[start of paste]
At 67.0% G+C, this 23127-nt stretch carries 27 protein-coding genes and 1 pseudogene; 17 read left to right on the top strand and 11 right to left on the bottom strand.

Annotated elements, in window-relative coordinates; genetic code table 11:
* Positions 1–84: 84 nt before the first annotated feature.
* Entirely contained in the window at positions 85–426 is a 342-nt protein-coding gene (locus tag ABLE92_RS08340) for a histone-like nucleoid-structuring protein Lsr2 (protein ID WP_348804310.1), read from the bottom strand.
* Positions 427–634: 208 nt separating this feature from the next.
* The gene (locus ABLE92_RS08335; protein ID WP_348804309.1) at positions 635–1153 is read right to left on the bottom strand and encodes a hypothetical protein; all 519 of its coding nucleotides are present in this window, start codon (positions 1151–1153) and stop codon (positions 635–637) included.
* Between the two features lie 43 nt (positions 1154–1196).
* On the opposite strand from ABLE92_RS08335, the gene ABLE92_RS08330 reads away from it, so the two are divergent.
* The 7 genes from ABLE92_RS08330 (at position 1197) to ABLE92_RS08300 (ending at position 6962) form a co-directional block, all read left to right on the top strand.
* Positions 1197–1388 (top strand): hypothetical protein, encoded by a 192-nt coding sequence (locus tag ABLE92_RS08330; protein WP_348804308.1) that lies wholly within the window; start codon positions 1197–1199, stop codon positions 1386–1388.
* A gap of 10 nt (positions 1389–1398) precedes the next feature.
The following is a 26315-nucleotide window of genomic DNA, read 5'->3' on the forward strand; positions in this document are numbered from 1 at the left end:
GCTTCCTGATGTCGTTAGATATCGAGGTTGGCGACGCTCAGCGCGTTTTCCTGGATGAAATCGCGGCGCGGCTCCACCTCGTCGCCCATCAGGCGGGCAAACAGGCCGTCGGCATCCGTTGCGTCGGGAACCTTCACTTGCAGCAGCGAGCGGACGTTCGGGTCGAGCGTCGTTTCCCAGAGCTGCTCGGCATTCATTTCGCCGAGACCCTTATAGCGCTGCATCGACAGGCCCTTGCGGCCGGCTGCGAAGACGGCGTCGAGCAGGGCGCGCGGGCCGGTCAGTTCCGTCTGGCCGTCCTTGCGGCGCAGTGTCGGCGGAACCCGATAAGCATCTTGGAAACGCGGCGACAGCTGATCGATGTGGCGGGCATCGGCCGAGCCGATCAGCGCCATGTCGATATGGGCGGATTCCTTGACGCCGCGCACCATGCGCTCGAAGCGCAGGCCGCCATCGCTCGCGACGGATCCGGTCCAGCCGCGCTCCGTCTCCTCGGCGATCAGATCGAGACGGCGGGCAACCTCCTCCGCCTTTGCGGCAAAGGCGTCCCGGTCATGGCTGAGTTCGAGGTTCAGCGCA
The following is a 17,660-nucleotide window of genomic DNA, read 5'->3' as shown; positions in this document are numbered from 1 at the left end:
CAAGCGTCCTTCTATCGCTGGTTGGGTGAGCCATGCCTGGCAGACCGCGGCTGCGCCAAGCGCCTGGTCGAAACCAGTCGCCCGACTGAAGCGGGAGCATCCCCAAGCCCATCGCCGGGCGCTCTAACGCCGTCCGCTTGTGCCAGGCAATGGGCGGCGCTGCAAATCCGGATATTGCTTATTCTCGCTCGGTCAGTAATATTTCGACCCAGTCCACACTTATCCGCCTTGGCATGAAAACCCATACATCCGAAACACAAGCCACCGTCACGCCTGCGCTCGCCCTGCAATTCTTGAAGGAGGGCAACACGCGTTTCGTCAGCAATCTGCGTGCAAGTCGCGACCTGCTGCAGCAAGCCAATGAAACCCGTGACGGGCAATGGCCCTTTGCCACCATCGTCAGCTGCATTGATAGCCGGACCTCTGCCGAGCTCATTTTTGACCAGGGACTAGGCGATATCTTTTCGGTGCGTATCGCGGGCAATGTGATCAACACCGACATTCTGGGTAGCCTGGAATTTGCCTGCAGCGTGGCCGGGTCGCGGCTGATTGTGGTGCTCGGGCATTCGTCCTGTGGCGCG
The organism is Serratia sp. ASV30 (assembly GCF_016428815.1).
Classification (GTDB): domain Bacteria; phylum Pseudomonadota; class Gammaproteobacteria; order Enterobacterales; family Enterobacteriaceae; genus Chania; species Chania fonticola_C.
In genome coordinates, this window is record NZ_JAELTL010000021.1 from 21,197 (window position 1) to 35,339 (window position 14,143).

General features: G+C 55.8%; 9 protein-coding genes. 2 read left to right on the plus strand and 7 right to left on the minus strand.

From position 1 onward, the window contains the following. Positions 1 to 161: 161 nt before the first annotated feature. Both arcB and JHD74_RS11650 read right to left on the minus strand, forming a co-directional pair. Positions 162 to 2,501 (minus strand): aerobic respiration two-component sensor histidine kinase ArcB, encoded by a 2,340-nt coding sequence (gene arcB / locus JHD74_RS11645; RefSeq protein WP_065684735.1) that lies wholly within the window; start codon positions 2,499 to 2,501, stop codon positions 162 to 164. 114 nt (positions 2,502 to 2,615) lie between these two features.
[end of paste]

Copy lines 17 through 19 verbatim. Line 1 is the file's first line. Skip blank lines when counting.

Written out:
Classification (GTDB): domain Bacteria; phylum Pseudomonadota; class Gammaproteobacteria; order Enterobacterales; family Enterobacteriaceae; genus Chania; species Chania fonticola_C.
In genome coordinates, this window is record NZ_JAELTL010000021.1 from 21,197 (window position 1) to 35,339 (window position 14,143).

General features: G+C 55.8%; 9 protein-coding genes. 2 read left to right on the plus strand and 7 right to left on the minus strand.